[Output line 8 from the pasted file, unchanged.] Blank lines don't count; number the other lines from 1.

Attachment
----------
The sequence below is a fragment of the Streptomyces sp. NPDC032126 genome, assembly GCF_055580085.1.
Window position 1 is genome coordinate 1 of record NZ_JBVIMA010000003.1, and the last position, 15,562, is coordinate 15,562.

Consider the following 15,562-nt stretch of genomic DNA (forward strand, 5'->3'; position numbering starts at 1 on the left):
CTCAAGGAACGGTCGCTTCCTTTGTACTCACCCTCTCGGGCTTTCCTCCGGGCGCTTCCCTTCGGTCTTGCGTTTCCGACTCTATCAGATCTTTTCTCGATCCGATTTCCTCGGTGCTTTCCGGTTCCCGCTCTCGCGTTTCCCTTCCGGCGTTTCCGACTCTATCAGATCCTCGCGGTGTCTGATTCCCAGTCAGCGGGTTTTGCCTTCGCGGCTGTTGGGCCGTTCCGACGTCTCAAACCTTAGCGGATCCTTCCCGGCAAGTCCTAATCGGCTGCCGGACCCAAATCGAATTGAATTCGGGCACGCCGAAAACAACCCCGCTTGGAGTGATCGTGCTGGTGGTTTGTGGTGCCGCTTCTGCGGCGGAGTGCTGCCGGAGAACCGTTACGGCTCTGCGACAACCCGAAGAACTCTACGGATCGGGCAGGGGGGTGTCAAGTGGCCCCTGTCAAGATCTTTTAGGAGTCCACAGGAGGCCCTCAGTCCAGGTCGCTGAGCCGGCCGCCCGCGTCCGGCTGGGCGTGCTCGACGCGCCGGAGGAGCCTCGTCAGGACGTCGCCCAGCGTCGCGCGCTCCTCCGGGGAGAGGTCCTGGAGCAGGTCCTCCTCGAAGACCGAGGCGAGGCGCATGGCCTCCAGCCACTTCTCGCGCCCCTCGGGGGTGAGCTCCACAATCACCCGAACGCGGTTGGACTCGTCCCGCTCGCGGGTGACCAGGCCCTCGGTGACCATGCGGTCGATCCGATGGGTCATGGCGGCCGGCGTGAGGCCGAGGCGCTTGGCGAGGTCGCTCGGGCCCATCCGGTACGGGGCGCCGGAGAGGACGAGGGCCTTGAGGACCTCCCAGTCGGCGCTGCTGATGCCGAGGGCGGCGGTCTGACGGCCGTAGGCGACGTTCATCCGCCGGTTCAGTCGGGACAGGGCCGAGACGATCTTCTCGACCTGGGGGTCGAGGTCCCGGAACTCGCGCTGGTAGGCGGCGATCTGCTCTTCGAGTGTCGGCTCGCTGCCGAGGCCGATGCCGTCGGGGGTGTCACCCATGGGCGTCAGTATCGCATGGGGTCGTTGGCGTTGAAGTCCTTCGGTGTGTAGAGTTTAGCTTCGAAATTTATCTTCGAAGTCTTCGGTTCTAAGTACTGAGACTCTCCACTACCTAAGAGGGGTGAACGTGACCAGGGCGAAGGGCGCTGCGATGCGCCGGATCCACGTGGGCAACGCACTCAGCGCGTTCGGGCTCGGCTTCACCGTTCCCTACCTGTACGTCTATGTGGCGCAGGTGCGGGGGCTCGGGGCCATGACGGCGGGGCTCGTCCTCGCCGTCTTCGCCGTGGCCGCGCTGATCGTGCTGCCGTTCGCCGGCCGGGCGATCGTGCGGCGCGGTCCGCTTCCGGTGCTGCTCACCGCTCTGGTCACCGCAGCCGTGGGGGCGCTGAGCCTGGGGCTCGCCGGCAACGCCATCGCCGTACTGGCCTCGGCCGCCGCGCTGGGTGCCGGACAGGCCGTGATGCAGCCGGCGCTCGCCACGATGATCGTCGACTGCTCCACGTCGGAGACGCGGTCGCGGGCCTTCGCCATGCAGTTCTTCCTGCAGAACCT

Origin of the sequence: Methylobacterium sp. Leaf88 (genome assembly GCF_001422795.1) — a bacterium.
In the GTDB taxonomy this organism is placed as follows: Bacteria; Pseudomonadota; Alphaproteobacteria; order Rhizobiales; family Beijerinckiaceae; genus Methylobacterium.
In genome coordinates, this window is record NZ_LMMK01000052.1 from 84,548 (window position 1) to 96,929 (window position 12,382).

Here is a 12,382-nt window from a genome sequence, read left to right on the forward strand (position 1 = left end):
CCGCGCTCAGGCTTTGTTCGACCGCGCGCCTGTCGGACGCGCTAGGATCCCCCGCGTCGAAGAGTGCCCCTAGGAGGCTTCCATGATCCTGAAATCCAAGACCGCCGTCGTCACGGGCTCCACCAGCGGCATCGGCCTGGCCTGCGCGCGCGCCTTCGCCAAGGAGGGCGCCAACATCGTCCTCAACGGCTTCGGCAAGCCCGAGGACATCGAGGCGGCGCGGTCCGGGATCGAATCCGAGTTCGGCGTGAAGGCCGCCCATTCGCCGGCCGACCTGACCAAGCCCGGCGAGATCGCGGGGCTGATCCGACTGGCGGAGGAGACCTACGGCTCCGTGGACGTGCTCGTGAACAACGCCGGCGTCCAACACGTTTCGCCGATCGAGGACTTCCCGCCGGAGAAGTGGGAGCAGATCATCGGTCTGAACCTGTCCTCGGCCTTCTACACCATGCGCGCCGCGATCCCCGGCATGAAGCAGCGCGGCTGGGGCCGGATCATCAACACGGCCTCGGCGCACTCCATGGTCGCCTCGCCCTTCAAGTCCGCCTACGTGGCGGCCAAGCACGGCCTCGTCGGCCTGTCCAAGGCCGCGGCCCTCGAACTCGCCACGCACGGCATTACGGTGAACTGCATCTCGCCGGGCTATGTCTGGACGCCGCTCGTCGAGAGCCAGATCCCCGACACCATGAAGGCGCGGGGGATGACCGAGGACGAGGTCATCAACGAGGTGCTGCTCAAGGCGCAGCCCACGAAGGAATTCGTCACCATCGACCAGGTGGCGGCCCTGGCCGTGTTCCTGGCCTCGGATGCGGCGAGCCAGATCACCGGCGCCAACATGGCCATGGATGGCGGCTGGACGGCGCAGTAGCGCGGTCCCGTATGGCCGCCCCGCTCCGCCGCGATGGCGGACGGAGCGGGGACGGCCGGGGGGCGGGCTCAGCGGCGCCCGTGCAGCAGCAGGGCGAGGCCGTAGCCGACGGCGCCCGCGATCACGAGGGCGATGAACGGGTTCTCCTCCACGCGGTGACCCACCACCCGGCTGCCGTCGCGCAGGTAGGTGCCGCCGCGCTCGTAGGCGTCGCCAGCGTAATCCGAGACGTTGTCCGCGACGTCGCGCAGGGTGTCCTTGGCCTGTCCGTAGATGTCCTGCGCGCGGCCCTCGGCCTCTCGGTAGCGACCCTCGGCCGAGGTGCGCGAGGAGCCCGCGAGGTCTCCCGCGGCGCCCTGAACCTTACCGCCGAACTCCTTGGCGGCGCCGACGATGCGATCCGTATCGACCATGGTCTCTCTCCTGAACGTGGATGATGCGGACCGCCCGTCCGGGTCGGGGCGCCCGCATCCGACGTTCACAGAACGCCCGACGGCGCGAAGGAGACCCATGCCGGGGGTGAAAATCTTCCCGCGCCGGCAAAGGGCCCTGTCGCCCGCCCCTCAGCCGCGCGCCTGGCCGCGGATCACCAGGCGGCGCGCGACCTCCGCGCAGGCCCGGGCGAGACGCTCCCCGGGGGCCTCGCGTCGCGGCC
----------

Here is a 12,382-nt window from a genome sequence, read left to right on the forward strand (position 1 = left end):